Culkin: ‘He never molested me’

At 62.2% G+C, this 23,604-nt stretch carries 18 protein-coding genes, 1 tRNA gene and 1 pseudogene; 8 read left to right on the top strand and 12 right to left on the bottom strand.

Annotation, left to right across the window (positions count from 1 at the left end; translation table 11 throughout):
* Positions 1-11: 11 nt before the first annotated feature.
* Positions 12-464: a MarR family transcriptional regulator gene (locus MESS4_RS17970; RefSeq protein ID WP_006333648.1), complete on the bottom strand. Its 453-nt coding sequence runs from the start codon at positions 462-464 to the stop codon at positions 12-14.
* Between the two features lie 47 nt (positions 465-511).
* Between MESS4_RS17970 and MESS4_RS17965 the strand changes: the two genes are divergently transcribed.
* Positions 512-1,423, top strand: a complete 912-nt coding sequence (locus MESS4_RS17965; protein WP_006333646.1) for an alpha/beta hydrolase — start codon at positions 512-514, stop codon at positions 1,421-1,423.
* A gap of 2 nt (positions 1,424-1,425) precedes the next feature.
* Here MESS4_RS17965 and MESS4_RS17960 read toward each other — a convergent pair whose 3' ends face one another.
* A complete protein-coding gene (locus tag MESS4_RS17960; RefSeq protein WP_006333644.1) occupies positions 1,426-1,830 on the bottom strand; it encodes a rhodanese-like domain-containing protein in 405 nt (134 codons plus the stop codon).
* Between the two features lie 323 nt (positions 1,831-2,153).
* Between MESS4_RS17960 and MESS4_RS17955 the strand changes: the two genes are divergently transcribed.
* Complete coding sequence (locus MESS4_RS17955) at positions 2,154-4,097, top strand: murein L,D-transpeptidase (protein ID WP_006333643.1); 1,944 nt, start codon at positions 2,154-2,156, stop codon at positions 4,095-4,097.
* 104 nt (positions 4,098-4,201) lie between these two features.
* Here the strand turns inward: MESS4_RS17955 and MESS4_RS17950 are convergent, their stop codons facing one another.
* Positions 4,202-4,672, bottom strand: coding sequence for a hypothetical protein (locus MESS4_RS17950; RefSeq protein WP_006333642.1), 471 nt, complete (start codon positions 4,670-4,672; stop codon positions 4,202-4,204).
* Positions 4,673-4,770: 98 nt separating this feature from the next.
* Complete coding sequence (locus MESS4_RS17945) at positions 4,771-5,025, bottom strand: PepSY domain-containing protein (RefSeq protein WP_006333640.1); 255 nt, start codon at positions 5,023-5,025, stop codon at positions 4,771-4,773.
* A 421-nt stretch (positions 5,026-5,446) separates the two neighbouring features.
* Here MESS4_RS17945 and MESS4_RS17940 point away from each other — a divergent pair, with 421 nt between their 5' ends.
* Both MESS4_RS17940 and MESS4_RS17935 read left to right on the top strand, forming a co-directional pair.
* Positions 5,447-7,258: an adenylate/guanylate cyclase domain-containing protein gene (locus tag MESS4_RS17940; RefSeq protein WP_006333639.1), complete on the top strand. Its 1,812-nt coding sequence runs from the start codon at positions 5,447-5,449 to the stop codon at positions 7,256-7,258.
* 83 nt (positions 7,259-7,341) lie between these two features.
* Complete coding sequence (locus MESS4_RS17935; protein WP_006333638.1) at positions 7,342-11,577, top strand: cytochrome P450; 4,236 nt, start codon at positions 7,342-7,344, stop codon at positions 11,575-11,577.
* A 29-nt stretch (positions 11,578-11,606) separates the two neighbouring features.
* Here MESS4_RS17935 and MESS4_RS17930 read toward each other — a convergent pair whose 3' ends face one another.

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Local News [b]THE JACKSON TRIAL: Culkin: ‘He never molested me'[/b] 5/12/05 By DAWN HOBBS NEWS-PRESS STAFF WRITER “Home Alone” star, who spent time as a child at Neverland, defends relationship with singer “Home Alone” star Macaulay Culkin took the stand on Wednesday morning and insisted Michael Jackson never molested him, contradicting prosecution testimony that the entertainer fondled the actor when he was a child. Mr. Culkin acknowledged that he would sometimes fall asleep in his close friend’s bed when he was 9 to 14 years old, but said nothing improper ever occurred. “I slept in his room about as often as I fell asleep anywhere (at Neverland),” Mr. Culkin said. “I’d flop down and fall asleep in the theater. . . . I’d wear myself out in the video arcade and fall asleep playing games.” The defense called the celebrity witness to rebut the story told by a former Neverland Valley Ranch chef who said he once saw Mr. Jackson with his hands up the boy’s shorts. During cross-examination, prosecutor Ron Zonen attempted to unnerve Mr. Culkin with the charge that his testimony would be more accurate if he were to say that the entertainer never molested him while he was awake. But the witness was unmoved. “He never molested me,” Mr. Culkin said. “But as a 9-year-old kid . . . you wouldn’t know what happened while you were sleeping, right?” Mr. Zonen pressed. “I find that unlikely,” said Mr. Culkin. “I think I’d realize if something like that happened.” The actor appeared at ease on the witness stand and smiled at Mr. Jackson, who greeted him with a nod of the head. Phillip LeMarque, the former Neverland chef, recently testified that he saw Mr. Jackson with his hand up the child actor’s shorts as the entertainer lifted him to reach an arcade game. Under questioning by lead defense lawyer Thomas Mesereau, Mr. Culkin, who was on the stand for more than an hour, described Mr. Jackson: “He was very childlike. He liked doing things we liked to do. He liked the arcade games, although he wasn’t as good as us. . . . He liked to play tag. You could play with him like you’d play with other kids.” The prosecution has repeatedly told jurors about the adult books, magazines and videos seized from Mr. Jackson’s ranch. During further cross-examination, Mr. Zonen asked Mr. Culkin: “Is it childlike to have sexually explicit magazines?” “When I was 12 or 13, I had a couple Playboys under my bed myself,” Mr. Culkin responded. Mr. Zonen asked whether it would be “consistent with childlike behavior” to have magazines filled with photographs of “men engaged in sexual acts or women inserting things into themselves.” “I don’t think there’s anything wrong with having those things, whether it’s childlike or not,” Mr. Culkin said. “He’s a human being, and human beings have these things. . . . I don’t think there’s anything inappropriate about it at all.” Several former Neverland employees have testified that they saw the entertainer molest five boys in the early 1990s. But Mr. Culkin and two others have told jurors that nothing happened to them. Prosecutors used the witnesses from a 1993 investigation of Mr. Jackson in an attempt to show that the entertainer has a history of molesting adolescent boys. Defense lawyers insist that the stories are false. They contend the former employees are bitter because they lost a wrongful-termination civil suit against Mr. Jackson and were ordered to pay him $1.5 million. Prosecutors brought up the earlier case in an effort to lend weight to the current accuser’s allegations that Mr. Jackson molested him in his bed at Neverland in March 2003. The boy was 13 at the time. Mr. Jackson has pleaded not guilty to child molestation, administering alcohol to a minor to commit a felony, and conspiracy. The prosecutor was prohibited from asking Mr. Culkin about his pending misdemeanor drug charges in Oklahoma City, where he’s scheduled to appear in court June 8. Under defense questioning, Mr. Culkin recalled how he met Mr. Jackson after the blockbuster “Home Alone” hurled him into the spotlight. “One day I was a normal kid who happened to be an actor and the next day there’s people hiding in the bushes trying to take pictures of you,” Mr. Culkin said. “People try to profit from you. All of a sudden you have a million acquaintances and no friends. . . . The first time we spoke, he said he understood . . . You can’t really talk to people about this stuff . . . He understood it and it was a comforting thing. . . . It wasn’t a child performer self-help group, but we’d talk about it, how we’re part of a unique group of people.” After Mr. Culkin’s testimony, the defense played outtakes from a British documentary in which Mr. Jackson is shown holding hands with the boy who would later become his accuser. The outtakes, played on a large screen in the Santa Maria courtroom, showed interviewer Martin Bashir flattering the entertainer as he gathered material for the documentary, “Living with Michael Jackson.” The defense used the outtakes to try to convince jurors that Mr. Bashir took Mr. Jackson’s statements out of context. The lawyers also used it as an opportunity to humanize their client. In the outtakes, he described his quest for knowledge through writers such as Emerson, Wordsworth, Hemingway and Kipling. Jurors chuckled as Mr. Jackson said he once wanted to have a celebrity animal party for Bubbles, his chimpanzee. Some looked over at Mr. Jackson as he explained, in the outtakes, that fame made him a target for the media, causing him much loneliness: “It hurts to be misunderstood. . . . No matter how good your intentions are, there’s always some jerk, some mean-spirited person trying to bring you down.” He said he’s been inspired by the innocence of children. “I haven’t been betrayed or deceived by children,” he said. “Adults have let me down. . . . Didn’t Jesus say . . . behave like the children? Not childish — childlike.” Mr. Jackson’s mother, Katherine, rubbed the knee of her husband, Joe, as they watched their son explain the need for International Children’s Day. “It would be a day when your mother and father say, ‘I love you,’ and ask ‘Would you like to go to the park today, the beach, a toy store?’ ” the entertainer said. “If I had that day, my relationship with my father would be totally different. He never even played a game with me. . . . With a little love and a little caring, I’ve seen kids totally turn around.” Source: